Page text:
Q: Was there a particular inspiration for the title of the book? There's got to be a story there somewhere.

DD: Well, in one sense, you could call it a humorous comment on what my wife and kids would probably accuse me of on family vacations, because if I'm driving, I hate to turn around if we miss an exit or get lost. I also do that hiking sometimes, too — keep going when I should turn around instead. But the title comes from an idea I read in a book, where the author suggested one concoct a short-hand philosophy of life, and it took me just a few seconds to come up with mine: Keep going. I later asked my daughter, Alexandra, to guess what I had come up with, and within 30 seconds, her first guess was "keep going." As I was considering a title for the book, I realized that "keep going" very much characterized the way Erich and I had approached our hitchhiking trips, because we encountered our fair share of hardship in different ways. But despite occasional low points, we never took a bus, we never got a motel room, and we never called home for more money. So that title seemed apt for a book about our adventures.

Q: Will you keep writing? Do you have another book in mind?

DD: I've always been a writer, just in different ways. For example, I was a prolific writer of family letters and stories. I wrote each of the kids a story about their birth, and I used to write them a long letter on their birthday each year. On Capitol Hill, I had to produce a variety of work products. I don't know that they were all high quality, but I developed a knack for turning out a pretty good something, be it constituent letter, press release, or statement, very quickly. I've submitted numerous letters to the editor of different papers — I've had them in the Baltimore Sun and the Washington Post —  and op-ed pieces for my own political campaigns. For one campaign, I drafted a 28-page issues book and delivered it to public libraries in 6 counties.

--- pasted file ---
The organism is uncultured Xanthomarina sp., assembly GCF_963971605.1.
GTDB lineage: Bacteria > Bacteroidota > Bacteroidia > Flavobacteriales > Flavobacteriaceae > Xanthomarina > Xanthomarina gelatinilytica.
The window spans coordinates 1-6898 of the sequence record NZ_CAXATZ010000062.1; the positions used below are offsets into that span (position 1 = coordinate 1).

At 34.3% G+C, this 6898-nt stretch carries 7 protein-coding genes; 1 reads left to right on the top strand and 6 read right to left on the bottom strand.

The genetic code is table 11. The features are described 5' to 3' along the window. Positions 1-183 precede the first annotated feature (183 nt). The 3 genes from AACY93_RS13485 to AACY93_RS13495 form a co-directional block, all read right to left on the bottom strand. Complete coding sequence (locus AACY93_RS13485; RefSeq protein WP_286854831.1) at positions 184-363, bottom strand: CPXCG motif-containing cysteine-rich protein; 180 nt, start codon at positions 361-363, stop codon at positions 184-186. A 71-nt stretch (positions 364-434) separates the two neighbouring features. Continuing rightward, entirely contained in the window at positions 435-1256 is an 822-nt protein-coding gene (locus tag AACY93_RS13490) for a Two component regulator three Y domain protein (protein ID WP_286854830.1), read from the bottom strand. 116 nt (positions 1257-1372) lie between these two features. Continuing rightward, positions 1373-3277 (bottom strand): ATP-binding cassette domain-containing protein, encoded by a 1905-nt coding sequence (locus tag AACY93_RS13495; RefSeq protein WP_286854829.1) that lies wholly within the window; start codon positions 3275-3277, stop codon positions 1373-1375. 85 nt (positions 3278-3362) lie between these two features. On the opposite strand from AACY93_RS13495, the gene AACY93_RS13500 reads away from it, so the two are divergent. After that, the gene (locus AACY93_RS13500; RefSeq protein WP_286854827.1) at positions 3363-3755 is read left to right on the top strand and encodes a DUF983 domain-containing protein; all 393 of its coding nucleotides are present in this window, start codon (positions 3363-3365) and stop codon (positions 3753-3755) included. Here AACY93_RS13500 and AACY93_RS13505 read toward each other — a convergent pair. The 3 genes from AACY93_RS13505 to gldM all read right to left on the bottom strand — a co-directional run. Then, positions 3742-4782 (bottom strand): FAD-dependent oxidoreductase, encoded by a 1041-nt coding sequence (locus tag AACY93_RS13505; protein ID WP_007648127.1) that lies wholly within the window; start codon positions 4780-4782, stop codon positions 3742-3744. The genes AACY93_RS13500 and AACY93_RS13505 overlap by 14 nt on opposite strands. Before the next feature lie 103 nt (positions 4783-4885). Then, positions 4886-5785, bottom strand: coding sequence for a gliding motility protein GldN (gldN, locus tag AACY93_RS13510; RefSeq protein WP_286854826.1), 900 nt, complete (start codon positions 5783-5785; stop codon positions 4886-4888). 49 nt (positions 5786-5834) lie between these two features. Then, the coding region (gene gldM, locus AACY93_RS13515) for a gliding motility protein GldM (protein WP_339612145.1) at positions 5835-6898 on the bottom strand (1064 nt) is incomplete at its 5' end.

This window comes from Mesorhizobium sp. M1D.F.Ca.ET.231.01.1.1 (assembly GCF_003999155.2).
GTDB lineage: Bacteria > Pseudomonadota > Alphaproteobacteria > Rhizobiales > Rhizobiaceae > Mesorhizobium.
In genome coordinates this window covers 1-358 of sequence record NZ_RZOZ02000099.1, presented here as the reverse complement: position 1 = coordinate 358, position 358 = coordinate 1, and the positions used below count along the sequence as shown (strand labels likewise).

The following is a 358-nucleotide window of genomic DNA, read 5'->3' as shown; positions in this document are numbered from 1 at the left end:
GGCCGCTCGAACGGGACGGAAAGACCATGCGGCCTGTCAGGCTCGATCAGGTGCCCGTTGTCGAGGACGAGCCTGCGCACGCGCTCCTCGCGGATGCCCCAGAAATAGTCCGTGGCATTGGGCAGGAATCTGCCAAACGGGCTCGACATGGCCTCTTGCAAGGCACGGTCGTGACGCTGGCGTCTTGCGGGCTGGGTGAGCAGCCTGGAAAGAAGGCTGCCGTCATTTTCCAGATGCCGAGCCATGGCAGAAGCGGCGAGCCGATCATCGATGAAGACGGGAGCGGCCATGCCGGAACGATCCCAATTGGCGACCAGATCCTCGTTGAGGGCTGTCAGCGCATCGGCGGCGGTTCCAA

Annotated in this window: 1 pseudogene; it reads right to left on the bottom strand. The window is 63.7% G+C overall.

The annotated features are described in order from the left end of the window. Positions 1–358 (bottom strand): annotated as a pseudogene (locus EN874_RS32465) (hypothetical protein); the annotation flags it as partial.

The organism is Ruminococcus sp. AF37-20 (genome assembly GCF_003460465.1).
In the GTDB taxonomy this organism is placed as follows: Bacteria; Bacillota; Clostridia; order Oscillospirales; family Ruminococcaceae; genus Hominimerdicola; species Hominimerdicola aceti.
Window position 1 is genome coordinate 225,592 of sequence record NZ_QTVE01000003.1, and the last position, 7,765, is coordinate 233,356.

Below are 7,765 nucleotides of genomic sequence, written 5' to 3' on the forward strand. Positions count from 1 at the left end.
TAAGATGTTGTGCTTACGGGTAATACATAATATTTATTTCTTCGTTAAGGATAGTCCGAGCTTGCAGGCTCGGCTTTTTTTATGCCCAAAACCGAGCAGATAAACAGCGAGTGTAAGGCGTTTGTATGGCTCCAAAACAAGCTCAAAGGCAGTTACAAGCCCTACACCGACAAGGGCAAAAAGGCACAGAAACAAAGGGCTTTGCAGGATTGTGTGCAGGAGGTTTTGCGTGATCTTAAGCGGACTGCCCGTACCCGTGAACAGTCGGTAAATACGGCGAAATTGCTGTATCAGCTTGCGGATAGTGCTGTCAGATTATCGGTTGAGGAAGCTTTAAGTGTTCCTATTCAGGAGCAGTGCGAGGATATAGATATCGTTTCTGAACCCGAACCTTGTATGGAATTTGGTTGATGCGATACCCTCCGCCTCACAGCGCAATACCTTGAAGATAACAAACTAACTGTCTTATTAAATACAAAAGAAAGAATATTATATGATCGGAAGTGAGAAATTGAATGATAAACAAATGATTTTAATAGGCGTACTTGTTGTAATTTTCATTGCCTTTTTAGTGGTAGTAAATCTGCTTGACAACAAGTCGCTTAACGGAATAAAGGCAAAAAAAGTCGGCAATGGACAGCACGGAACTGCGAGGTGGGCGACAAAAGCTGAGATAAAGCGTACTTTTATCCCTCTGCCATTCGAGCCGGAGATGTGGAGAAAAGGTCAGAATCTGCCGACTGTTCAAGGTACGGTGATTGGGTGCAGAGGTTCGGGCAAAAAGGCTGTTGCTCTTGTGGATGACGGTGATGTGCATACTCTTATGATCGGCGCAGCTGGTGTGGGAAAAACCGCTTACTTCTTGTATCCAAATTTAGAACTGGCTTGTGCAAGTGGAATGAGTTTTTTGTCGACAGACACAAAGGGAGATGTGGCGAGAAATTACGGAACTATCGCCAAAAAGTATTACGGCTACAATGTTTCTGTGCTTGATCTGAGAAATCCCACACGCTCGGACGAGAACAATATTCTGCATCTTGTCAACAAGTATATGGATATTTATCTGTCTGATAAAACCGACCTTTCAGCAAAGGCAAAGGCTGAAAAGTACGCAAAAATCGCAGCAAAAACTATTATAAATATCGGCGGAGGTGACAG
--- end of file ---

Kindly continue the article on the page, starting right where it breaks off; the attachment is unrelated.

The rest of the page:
But there's no question that completing my first book has given me the bug to write another book or three. The next logical one would be a book about the 22,000 miles of hitchhiking I did during college, including my solitary cross-country trip in 1974 — that would be another book about growing up in the 1970s. I'm also a big fan of American history and George C. Marshall, in particular. Marshall was the Army Chief of Staff during World War II and Secretary of State during the Truman Administration. He was legendary for having a strong relationship with Congress, and I've been doing research about his career. That may start out as a long article. But I think the way he regarded Congress, the various ways he communicated with Congress, especially in giving testimony before committees, which he did hundreds of times, and the resulting success, especially in the build-up of the Army before Pearl Harbor and the passage of the European Economic Recovery Plan (the Marshall Plan) by a Republican-controlled Congress, is a story worth telling that would hold many lessons for our congressional leaders today who seem to have a hard time getting things done.

In short, I've always enjoyed stories — both hearing them and telling them — and if I can think of some interesting stories to tell in a book, I will likely do so.